Sunday, December 09, 2012

Morphology I: Maison Minimum

This will be the first post of a series to talk about the morphology of E-1027. During the 1930s, and especially after the second world war, there was an interest in efficient dwelling spaces among architects that could calm the extreme housing shortage in Europe. There was a massive re-thinking of the concept of the home, and an attempt to distill one's living space down to a comfortable minimum. Eileen Gray was not excluded from this debate. Many modernist dwellings were designed with their utilities compacted to one side of the dwelling, and with large rooms, composing the rest of the space, that could adapt to a great number of uses. Here are a few examples that were to precede and follow E-1027, which have a lot of the same uses of space.

In all photos, the areas highlighted in red represent the service areas such as kitchen, bathrooms, etc.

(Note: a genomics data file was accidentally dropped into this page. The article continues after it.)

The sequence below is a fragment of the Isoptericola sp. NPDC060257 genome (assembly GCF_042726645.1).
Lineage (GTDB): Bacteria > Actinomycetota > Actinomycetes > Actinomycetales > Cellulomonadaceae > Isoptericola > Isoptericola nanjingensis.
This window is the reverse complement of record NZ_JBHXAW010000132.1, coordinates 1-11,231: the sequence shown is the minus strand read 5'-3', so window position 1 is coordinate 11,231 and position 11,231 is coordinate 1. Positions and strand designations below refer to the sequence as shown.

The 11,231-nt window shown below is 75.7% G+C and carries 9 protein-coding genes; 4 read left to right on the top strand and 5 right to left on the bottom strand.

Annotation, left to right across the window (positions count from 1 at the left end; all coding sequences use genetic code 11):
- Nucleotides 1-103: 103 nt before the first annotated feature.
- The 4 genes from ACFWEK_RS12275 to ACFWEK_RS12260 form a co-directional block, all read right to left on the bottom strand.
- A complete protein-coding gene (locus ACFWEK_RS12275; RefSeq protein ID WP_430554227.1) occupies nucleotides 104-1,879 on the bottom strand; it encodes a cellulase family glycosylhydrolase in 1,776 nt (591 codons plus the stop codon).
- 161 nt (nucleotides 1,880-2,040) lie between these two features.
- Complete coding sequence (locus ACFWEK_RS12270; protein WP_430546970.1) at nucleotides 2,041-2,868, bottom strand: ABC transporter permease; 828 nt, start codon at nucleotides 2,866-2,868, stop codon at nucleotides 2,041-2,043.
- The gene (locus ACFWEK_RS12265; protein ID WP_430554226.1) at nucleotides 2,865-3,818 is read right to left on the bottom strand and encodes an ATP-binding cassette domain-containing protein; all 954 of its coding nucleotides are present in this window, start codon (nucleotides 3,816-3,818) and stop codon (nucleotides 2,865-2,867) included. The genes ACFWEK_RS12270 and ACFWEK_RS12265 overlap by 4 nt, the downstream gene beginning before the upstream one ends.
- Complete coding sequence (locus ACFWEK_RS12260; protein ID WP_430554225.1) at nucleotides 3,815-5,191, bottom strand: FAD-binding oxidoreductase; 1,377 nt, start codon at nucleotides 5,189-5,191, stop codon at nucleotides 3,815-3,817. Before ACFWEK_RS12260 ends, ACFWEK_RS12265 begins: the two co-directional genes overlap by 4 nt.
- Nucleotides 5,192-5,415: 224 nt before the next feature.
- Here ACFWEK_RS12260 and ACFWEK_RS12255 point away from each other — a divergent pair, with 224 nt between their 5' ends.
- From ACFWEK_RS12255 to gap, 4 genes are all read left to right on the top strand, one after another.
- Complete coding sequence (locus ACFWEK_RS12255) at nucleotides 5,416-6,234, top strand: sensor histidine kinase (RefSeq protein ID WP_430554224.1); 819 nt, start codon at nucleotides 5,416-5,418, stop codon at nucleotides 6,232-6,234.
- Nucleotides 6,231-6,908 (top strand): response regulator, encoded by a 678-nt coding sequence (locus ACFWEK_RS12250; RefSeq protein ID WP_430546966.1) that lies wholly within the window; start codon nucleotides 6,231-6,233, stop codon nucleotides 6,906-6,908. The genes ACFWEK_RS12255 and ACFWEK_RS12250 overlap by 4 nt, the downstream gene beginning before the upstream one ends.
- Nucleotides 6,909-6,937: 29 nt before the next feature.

The areas highlighted in blue represent the large multifunctional spaces. Areas highlighted in green   represent another common element, which are outdoor terraces.

Floor Plan of E-1027, 1926
Eileen Gray's theoretical design for a "Petit Maison" - 1930s

Jean Badovici's studio apartment - Eileen Gray 1930-31

Le Corbusier, "Maison Minimum" - Late 1920s

Eileen Gray's "Maison Minimum" - Late 1930s

Another one of Eileen Gray's throretical projects, "Petit Maison#2" - Late 1930s

One of the pioneering designs of this type, Le Corbusier's Maison Citrohan, 1922

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